C# 12: Collection literals

A new feature is hitting C# 12 and it is called Collection literals. In this blog post, I will show you what it is and how it works.


The easiest to show what the new feature does is to give the motivation.

Collection literals introduce a new terse syntax, [e1, e2, e3, etc], to create common collection values. Inlining other collections into these values is possible using a spread operator .. like so: [e1, ..c2, e2, ..c2]. A [k1: v1, ..d1] form is also supported for creating dictionaries.

The motivation is to have a unified and easy API to interact with collections. Here a live example:

List<int> start = [1, 2, 3];
Span<int> end = [5, 6, 7];
var all = (List<int>)[..start, 4, ..end];

// [1, 2, 3, 4, 5, 6, 7]

We can see that we easily can create a collection and even "merge" multiple lists and simple elements into one list via the same syntax. Of course this is a new syntax and therefore has a certain risk to it. But on the plus side is that we have an aligned way of doing things. Also dicitionaries are supported in the near future:

// Currently not implemented but targeted for C#12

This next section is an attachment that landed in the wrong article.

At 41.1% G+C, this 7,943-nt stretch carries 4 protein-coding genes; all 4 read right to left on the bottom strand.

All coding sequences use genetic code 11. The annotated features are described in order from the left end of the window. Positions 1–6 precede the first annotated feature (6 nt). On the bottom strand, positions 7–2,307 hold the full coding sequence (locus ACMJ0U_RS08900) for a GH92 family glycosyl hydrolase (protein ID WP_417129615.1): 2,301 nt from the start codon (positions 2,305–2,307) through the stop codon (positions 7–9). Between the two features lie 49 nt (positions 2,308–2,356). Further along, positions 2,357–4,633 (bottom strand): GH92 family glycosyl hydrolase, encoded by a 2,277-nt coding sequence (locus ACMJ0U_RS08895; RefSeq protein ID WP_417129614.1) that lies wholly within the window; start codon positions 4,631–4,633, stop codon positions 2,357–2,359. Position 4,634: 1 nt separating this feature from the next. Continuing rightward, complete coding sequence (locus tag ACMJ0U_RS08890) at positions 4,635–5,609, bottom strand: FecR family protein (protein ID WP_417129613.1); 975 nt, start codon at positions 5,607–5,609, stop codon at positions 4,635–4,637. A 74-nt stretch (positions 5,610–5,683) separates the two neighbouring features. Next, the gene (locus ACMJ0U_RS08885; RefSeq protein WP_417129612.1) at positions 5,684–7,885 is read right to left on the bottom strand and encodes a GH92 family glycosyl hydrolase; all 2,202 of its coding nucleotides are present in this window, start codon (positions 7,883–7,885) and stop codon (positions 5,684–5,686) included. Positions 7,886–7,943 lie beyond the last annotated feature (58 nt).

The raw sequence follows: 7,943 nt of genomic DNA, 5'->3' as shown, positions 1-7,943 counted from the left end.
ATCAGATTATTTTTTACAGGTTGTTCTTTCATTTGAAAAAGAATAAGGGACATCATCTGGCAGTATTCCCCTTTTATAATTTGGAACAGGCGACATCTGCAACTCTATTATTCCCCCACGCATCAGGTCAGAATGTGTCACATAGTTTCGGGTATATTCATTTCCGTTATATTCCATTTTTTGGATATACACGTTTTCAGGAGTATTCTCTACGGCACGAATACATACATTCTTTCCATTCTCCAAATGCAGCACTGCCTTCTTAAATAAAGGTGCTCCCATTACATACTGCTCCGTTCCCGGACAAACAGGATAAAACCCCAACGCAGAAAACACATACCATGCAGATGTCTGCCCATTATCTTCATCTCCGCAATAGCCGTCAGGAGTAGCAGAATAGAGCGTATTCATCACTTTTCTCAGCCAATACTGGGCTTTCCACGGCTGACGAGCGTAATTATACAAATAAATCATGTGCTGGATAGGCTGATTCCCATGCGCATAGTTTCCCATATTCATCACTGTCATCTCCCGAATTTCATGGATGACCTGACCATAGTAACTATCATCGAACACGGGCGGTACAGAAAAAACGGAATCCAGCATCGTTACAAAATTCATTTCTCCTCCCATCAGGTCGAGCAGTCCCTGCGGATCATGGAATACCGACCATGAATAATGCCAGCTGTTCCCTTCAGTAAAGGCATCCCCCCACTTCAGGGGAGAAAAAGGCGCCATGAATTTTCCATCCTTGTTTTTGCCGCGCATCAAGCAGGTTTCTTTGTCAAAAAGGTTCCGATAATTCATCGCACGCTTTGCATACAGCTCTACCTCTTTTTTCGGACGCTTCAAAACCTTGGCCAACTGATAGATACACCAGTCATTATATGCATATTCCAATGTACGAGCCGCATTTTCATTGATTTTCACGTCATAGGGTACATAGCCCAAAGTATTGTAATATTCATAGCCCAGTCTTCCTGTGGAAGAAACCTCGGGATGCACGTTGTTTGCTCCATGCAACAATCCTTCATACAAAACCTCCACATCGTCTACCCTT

Dictionary<int, string> myMap = [1: "one", 2: "two"];

As you might read from the comments, the day I wrote that article the feature is not working but it is targeted for C# 12. That said as this is still in preview, it could be that the feature will not make it into the final release or will change. There are still some open points the team wants to tackle.

Custom implementation

It is also planned to add a way for your custom collections to support this feature:

[CollectionBuilder(typeof(ImmutableHashSet), "Create")]
public class ImmutableHashSet<T> { /*...*/ }

public static class ImmutableHashSet
    public static ImmutableHashSet<T> Create<T>(ReadOnlySpan<T> values);

ImmutableHashSet<int> values = [1, 2, 3];

Another interesting way to make it work is:

[CollectionBuilder(typeof(ImmutableHashSet<>), ".ctor")]
public class ImmutableHashSet<T>
    public ImmutableHashSet(ReadOnlySpan<T> values);

// code:
ImmutableHashSet<int> values = [1, 2, 3];


Less boilerplate code with the new primary constructor in C# 12

The new language feature "primary constructor" which will be released with C# 12 / .NET 8 this year (November 2023) allows you to remove some ceremonial code. Let's see how.

nameof get's a bit better in C# 12

The nameof operator is a great way to get the name of a variable, type, or member. With C# 12 it's getting even better. Let's see how.

C# 12: Primary Constructors

Another new C# 12 feature might drop soon and makes its debut with the next iteration: Primary Constructors.

The blog post will talk about what a Primary constructor is, why we already have it, and what the proposal tries to change. Exciting times are ahead of us!

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